While the technology discussed so far is largely administrative and problem-solving, Sensorium Galaxy takes things to another level. Designed as a “digital metaverse that revolutionises how people interact with one another,” Sensorium claims to “provide out-of-this-world virtual experiences.” PRISM is the first virtual galaxy to be released within Sensorium, and is due to feature performances from a selection of A-list DJs including Armin van Buuren, David Guetta, Charlotte de Witte, Eric Prydz and Black Coffee. While the pandemic accelerated global adoption of digital events — Tomorrowland’s being one of the most impressive — Sensorium looks set to become the gold standard of truly virtual performances. 

The calibre of DJs aside, the AI behind the new virtual space is arguably just as impressive. As reported by DJ Mag in December 2020, Sensorium teamed up with AI music company Mubert to create AI DJs, avatars who play different styles of music and have different personality traits. Performing inside the Sensorium Galaxy world, these DJs will play AI-generated music that never repeats and never ends; a 24/7 stream of machine-learned electronic music, taught on hundreds of thousands of stems of real music. 

“Each artist is an autonomous and creative individual, and they use generative music as dynamic and constantly-changing content,” says Sasha Tityanko, Sensorium’s Art Director. “This allows the artist to be constantly evolving in the virtual environment of Sensorium.” 

Not only is the music generated based on hundreds of hours of data from real recordings, soon the virtual DJs will actually learn from the dancefloor too. “The virtual DJs will be able to react to the audience, to its mood and its vibe, to change the kind of music they play. They take information from crowd behaviour and submit it to the Mubert algorithm, so the DJ can react to the taste and mood of the crowd.” Do they take requests? “We could add that, yes,” she laughs. 

Although many virtual events across 2020 were due to necessity, given the closure of most clubs, Sensorium is not designed to compete with IRL events. “We don’t see it as a substitute for real-life events, it’s just another dimension,” Tityanko continues. “It has its own features, particularities and possibilities which are very different from real-life experiences. Not everyone can travel to attend their favourite show with their favourite artist, or maybe they can’t afford it. Real-life artists and events will always exist; on the other hand, with the development of technology, new horizons are always brought up."

"The world is so crazy right now, people are now almost self-medicating with sound" – Oleg Stavitsky, CEO Endel

Generative music on a virtual dancefloor may feel futuristic or even dystopian, but AI-created music has another, more noble role in 2021. “Because the world is so crazy right now, people are now almost self-medicating with sound,” says Oleg Stavitsky. He’s the CEO and co-founder of Endel, an app that uses AI to generate different mind states through music and sound. “Backed by neuroscience”, the app uses different soundscapes titled Focus, Sleep and Relax, generating a personalised sound based not only on your cognitive goal, but also your timezone, the weather and even your heart rate. Endel was voted Apple Watch App of the Year in 2020.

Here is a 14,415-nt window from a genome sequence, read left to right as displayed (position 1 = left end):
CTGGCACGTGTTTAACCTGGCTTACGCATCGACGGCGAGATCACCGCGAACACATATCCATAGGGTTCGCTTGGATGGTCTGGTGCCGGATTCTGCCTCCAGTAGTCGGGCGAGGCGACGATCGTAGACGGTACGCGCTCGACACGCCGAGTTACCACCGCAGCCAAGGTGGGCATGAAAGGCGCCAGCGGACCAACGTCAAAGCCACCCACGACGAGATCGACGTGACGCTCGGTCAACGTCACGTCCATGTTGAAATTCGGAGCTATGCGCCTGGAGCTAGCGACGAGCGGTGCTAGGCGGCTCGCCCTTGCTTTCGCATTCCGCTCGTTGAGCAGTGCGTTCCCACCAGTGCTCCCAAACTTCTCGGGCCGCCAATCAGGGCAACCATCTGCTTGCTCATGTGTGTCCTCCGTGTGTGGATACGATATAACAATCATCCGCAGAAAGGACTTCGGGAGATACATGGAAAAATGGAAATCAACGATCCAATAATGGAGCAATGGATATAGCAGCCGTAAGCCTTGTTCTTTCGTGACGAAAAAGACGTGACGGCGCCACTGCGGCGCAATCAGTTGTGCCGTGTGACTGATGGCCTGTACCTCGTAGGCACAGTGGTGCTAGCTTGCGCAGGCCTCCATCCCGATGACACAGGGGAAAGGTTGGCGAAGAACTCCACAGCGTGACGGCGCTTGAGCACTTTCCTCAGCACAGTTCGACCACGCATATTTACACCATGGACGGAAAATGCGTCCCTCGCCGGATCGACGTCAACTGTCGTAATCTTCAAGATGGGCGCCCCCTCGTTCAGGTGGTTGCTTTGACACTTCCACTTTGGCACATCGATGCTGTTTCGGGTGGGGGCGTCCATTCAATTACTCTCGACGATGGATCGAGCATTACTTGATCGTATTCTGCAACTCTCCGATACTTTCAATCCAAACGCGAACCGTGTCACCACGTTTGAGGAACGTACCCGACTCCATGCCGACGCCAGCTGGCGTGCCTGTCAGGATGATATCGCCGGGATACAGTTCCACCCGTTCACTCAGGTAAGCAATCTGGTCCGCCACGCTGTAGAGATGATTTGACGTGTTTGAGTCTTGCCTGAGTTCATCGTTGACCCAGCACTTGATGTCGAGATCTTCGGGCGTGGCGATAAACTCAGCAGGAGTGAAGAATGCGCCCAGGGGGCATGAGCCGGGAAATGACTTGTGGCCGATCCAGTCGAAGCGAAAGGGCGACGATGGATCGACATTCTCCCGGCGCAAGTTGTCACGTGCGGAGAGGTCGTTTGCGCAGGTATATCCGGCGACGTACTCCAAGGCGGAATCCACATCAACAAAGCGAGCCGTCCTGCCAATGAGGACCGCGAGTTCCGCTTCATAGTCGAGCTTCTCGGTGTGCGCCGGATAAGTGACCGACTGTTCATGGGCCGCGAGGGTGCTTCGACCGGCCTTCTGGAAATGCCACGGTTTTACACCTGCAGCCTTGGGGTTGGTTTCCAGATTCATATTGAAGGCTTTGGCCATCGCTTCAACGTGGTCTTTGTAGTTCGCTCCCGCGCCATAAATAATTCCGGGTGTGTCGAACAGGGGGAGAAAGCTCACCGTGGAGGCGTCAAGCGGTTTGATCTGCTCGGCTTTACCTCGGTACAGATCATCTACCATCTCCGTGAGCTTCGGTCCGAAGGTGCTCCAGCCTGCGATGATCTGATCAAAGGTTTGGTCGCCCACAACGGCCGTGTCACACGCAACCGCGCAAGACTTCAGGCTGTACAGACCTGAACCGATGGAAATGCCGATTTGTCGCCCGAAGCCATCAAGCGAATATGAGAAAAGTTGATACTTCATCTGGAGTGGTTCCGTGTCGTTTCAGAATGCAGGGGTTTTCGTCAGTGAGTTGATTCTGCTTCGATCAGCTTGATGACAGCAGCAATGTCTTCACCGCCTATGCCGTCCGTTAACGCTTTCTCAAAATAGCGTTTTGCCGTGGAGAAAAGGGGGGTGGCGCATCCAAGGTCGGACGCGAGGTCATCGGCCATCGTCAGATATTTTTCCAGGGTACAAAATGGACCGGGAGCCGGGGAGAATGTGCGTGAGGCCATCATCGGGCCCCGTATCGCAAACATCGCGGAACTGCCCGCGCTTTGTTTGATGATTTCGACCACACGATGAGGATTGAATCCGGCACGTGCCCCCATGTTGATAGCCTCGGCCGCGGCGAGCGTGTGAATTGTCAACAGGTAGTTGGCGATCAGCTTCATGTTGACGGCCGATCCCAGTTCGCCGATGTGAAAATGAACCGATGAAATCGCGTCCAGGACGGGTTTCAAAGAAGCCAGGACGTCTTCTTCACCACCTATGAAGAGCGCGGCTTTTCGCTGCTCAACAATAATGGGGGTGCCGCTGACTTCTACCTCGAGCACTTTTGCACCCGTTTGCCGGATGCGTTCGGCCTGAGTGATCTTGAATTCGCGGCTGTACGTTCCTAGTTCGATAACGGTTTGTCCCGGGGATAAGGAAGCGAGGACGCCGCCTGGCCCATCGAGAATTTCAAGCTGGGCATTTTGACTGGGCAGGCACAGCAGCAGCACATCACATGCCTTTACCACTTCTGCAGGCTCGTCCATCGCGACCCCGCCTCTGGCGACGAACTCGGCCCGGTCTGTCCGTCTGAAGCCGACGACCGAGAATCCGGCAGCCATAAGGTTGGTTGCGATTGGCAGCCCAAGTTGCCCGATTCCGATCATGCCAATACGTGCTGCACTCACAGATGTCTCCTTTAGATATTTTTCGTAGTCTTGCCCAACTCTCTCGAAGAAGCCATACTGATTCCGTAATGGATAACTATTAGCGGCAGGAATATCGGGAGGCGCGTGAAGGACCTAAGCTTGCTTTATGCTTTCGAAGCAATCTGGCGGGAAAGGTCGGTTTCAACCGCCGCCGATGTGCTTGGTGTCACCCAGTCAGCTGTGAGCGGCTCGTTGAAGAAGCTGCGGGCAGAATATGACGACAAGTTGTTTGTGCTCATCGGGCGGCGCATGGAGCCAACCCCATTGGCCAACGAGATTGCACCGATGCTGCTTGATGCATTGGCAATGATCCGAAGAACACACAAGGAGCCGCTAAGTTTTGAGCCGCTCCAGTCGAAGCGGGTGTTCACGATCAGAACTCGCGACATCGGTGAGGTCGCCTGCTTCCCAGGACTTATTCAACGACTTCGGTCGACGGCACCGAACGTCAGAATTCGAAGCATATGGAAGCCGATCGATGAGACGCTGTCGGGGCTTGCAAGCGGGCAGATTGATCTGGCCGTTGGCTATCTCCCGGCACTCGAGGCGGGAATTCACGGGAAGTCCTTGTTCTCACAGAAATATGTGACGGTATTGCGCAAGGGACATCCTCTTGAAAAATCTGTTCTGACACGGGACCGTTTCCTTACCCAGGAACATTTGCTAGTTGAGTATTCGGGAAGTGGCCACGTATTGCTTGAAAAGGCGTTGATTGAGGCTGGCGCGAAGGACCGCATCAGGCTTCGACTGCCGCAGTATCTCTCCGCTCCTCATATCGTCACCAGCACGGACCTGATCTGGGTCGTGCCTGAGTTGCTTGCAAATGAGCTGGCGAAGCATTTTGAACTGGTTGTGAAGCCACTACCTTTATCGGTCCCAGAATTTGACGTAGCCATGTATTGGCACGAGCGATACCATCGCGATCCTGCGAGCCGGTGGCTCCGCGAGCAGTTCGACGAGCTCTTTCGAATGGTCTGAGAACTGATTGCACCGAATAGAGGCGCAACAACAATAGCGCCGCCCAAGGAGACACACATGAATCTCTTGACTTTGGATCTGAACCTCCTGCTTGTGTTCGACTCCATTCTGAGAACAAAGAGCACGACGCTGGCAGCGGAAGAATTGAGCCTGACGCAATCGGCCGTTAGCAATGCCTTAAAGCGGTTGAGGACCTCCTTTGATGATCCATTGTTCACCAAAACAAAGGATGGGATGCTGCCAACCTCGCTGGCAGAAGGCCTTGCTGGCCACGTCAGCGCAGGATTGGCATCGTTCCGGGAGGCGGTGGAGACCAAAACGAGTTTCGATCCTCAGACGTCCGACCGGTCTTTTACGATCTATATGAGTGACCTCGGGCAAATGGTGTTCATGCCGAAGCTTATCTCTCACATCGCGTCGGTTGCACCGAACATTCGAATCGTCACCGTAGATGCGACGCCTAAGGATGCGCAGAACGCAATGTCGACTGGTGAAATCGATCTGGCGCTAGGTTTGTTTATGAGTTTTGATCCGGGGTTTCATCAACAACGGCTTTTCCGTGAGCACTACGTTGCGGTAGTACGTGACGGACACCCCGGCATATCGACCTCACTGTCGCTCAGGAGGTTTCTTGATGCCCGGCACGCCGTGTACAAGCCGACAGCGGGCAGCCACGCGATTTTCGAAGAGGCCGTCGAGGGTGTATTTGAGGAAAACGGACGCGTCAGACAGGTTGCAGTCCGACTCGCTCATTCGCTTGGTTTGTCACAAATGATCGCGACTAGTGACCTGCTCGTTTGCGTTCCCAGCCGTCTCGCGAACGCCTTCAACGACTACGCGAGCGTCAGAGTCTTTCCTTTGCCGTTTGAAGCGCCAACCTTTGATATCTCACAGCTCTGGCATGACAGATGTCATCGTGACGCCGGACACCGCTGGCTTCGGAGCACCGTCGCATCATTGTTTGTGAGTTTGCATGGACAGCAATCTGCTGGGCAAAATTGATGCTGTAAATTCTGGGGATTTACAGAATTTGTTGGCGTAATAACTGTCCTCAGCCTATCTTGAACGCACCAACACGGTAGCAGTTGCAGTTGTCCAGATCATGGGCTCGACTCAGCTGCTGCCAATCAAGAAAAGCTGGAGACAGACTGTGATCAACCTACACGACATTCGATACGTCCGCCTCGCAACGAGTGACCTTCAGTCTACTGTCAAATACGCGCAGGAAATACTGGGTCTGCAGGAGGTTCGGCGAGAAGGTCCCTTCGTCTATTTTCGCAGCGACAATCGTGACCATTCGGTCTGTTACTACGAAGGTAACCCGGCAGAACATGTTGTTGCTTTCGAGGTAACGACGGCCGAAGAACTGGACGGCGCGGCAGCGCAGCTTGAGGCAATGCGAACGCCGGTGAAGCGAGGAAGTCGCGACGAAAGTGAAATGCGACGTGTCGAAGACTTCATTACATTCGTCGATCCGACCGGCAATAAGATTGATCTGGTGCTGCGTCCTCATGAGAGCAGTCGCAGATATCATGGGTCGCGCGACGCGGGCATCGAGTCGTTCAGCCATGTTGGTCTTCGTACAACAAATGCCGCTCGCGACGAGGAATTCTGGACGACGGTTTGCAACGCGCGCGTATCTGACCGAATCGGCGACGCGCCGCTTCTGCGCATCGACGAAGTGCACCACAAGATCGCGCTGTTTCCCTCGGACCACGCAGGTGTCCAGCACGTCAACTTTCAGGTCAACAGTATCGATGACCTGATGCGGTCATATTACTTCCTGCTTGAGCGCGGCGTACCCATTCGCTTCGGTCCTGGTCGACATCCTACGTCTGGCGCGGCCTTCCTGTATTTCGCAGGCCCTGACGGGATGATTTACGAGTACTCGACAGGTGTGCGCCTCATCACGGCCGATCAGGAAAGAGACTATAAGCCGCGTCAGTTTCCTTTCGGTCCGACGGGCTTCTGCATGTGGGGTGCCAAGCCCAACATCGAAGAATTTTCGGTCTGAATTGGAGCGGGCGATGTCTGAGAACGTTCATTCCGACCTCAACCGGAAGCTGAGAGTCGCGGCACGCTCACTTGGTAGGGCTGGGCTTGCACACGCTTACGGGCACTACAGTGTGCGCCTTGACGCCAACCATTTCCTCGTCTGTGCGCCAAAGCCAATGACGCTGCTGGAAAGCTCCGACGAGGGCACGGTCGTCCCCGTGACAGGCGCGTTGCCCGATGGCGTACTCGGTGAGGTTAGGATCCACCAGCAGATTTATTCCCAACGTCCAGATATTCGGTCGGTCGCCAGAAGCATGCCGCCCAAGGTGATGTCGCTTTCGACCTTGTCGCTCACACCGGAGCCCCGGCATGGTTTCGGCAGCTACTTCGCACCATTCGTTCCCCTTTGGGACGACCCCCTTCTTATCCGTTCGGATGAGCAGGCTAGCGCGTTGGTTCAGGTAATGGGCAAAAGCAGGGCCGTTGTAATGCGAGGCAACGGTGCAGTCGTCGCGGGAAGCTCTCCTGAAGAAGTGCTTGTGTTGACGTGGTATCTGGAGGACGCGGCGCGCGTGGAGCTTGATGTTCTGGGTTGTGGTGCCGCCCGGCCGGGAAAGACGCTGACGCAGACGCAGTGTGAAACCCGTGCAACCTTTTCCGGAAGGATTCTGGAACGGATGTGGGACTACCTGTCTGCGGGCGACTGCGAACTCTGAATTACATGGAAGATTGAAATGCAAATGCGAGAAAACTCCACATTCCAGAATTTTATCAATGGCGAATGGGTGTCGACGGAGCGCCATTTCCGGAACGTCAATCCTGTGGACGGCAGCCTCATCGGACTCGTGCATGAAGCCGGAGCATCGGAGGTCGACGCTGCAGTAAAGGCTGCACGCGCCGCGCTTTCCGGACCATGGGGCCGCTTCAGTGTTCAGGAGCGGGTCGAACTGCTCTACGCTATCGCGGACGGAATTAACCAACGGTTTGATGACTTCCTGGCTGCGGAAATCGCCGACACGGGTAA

“In short, there are two scientific pillars behind Endel: the science of circadian rhythms informs us about your current energy state, and then the neuroscience of music informs us on what frequencies, scales, and tones we should be using to help you achieve a certain cognitive state,” Stavitsky says.

In 2020, Endel collaborated with Grimes on a project called AI Lullaby, where she provided original vocals and stems to help adults and babies sleep better. The stems were then processed through Endel’s own machine learning to create an ever-evolving soundscape for sleep, or as Grimes put it: “This project is basically live remixing of ambient music by robots for babies.” In 2021, Endel collaborated with Richie Hawtin on an AI soundscape, scientifically engineered for deeper focus.

These high-profile collaborations forced Endel to address, once again, the issue of ownership. “An AI that creates music on the fly based on samples isn’t really covered by existing music licensing contracts,” explains Stavitsky. If the music is based on stems or data from a specific artist, but the AI’s interpretation of those stems — and the users’ own weather, heart rate, etc — generates something new every time, who owns the output?